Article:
Comcast (NASDAQ: CMCSA) is now offering eligible consumers in Minnesota its 2 Gbps broadband service, raising the competitive FTTH stakes against CenturyLink (NYSE: CTL) and US Internet in the Twin Cities market.
Similar to earlier rollouts, Gigabit Pro service won't be initially available in every part of the city.
The service provider said in a release last May that it would provide service to about 600,000 of Minneapolis's 1.2 million households.
However, the service comes with a premium price tag. Eligible customers will have to pay $299.95 a month on top of an existing cable TV or phone package, along with an installation fee.
The installation fee will vary based on various factors, such as whether the home is located near a local access point housed on a utility pole, or if Comcast has to dig a trench to run fiber underground into a home.
Comcast told the Star Tribune that it doesn't have any plans to make a big advertising push for the Gigabit Pro service.
Minneapolis has become a hotbed of broadband competition. Comcast will face off with two FTTH providers: CenturyLink, which previously announced plans to bring its 1 Gbps FTTH service and Prism IPTV services to parts of the Twin Cities area, and competitive provider US Internet. The Minneapolis City Council approved CenturyLink's video franchise agreement in May, giving consumers an alternative to Comcast for video services.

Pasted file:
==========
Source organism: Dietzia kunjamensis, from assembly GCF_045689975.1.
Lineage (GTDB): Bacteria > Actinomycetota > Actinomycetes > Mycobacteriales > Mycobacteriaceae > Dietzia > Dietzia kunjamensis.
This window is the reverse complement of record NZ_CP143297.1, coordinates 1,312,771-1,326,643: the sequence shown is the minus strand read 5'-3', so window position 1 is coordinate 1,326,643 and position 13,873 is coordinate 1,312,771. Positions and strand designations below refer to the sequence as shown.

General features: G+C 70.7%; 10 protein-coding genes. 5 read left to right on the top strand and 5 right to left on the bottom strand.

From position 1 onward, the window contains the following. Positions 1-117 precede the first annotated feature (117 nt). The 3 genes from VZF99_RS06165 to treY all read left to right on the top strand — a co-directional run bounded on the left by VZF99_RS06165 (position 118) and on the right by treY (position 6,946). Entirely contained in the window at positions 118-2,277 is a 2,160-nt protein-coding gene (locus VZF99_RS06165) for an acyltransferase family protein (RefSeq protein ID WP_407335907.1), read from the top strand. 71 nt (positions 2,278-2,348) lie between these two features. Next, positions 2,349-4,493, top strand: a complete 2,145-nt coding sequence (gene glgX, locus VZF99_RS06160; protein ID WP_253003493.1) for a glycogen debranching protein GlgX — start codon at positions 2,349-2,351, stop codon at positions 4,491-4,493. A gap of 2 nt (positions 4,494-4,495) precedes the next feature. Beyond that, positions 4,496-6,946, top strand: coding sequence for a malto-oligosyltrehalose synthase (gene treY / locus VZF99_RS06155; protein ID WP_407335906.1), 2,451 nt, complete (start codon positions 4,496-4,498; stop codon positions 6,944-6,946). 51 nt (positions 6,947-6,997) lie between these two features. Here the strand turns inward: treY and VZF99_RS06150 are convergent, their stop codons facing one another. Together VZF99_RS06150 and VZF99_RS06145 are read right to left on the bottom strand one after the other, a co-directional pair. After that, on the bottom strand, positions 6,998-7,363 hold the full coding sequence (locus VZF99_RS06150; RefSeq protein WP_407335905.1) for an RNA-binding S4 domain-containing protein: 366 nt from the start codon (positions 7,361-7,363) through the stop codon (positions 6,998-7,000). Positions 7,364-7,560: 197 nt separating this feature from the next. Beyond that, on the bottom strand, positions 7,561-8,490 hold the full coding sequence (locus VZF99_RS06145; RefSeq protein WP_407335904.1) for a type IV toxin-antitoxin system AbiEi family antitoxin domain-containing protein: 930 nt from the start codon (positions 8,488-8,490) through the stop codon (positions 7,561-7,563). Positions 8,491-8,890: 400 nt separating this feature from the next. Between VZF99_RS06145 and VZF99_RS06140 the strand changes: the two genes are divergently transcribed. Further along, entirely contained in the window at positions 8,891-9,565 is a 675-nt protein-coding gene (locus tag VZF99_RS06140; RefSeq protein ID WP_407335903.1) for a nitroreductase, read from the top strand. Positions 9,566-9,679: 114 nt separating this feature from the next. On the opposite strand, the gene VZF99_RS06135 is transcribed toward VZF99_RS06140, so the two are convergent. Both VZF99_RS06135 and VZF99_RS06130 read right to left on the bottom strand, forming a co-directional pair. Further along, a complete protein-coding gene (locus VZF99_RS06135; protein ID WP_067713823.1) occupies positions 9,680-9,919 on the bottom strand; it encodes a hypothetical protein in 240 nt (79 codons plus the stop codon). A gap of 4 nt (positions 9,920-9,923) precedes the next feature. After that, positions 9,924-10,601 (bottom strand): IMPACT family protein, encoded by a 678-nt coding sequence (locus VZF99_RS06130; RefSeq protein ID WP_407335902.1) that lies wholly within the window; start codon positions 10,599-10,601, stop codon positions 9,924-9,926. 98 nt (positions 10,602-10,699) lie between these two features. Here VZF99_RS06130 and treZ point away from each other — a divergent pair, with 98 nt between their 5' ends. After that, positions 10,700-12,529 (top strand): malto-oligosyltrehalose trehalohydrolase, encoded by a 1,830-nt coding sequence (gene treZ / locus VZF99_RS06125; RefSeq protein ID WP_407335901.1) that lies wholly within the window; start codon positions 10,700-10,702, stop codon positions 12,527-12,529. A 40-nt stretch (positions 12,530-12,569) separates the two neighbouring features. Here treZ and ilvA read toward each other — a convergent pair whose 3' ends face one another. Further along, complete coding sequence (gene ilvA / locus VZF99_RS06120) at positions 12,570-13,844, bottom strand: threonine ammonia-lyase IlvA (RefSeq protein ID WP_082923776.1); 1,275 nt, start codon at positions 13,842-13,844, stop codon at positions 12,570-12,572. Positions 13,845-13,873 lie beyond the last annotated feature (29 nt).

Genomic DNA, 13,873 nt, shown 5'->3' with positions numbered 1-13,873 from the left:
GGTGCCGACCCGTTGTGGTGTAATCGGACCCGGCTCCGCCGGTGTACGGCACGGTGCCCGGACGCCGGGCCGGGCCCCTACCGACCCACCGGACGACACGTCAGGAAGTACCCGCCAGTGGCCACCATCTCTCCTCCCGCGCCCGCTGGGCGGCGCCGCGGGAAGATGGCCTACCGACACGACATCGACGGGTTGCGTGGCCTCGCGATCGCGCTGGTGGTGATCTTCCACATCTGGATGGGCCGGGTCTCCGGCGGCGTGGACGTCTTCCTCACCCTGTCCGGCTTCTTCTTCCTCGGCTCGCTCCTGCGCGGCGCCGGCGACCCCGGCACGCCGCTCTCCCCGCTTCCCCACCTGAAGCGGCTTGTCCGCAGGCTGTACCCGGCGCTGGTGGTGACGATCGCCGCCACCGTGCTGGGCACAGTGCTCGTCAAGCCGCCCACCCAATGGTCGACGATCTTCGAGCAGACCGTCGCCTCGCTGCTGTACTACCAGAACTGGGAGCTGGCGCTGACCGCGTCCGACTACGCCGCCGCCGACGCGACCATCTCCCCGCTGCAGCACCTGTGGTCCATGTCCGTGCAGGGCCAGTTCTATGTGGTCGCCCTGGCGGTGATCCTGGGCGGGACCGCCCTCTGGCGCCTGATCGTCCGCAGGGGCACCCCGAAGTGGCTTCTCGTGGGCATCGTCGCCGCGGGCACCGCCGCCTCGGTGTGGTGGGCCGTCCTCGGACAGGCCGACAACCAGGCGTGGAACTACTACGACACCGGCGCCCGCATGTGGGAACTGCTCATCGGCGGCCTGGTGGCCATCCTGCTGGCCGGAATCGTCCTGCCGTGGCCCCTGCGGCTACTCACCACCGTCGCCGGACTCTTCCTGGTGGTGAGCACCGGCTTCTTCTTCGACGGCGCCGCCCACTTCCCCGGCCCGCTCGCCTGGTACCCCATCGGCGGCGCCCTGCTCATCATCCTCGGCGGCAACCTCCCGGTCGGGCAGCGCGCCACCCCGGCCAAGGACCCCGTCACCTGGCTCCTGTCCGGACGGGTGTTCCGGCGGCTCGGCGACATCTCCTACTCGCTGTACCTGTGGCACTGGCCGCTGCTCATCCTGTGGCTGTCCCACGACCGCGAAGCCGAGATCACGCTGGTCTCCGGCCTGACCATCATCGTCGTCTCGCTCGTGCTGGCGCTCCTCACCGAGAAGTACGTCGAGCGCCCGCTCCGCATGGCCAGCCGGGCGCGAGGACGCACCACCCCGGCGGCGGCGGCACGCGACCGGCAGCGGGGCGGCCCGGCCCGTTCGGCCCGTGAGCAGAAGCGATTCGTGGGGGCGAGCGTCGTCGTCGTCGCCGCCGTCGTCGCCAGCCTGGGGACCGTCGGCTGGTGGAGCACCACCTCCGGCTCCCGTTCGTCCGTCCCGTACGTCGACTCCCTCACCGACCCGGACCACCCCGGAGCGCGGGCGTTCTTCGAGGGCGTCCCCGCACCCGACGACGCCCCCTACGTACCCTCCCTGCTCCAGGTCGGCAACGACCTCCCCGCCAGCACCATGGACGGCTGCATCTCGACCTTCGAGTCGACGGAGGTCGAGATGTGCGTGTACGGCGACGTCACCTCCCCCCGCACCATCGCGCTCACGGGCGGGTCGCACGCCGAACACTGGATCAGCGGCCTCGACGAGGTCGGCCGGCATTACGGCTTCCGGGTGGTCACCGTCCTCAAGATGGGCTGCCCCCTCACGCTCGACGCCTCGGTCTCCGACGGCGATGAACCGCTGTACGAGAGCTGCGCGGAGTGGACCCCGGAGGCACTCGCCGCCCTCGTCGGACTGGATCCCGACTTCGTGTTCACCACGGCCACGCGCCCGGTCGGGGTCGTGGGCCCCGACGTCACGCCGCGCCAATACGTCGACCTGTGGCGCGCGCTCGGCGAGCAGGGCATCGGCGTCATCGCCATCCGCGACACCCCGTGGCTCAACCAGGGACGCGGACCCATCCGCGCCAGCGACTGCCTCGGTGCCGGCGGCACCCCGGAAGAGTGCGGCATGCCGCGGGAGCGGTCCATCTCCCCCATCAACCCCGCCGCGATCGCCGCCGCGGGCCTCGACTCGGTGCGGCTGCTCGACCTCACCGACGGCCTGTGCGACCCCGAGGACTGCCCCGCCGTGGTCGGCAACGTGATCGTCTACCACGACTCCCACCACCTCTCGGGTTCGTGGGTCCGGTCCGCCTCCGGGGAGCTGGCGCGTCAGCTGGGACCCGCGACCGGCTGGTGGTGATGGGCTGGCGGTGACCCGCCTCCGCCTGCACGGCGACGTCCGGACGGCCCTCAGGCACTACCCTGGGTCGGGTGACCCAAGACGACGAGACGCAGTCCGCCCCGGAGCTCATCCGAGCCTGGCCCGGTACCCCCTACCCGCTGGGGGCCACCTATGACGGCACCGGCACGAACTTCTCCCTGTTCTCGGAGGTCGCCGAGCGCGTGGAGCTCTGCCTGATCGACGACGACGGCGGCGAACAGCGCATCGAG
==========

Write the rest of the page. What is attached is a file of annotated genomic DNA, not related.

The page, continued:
US Internet has raised the ante further with a 10 Gbps service that it offers to part of the city. The service provider also has a 1 Gbps service with plans to roll out 2.5 and 5 Gbps tiers in 2016. All of US Internet's broadband tiers are competitively priced beginning at $65 for 1 Gbps and $399 a month for the 10 Gbps service, while the 2.5 Gbps and the 5 Gbps offering are priced at $99 and $199 a month, respectively.
But the FTTH service is just one part of Comcast's efforts to enhance its broadband capabilities in Minneapolis. Like its fellow cable operators Cox and Grande Communications, it also launched a 250 Mbps tier to all of the area's customers for $149.95 a month. It also offers 25, 75 and 150 Mbps tiers.
- the Star Tribune has this article
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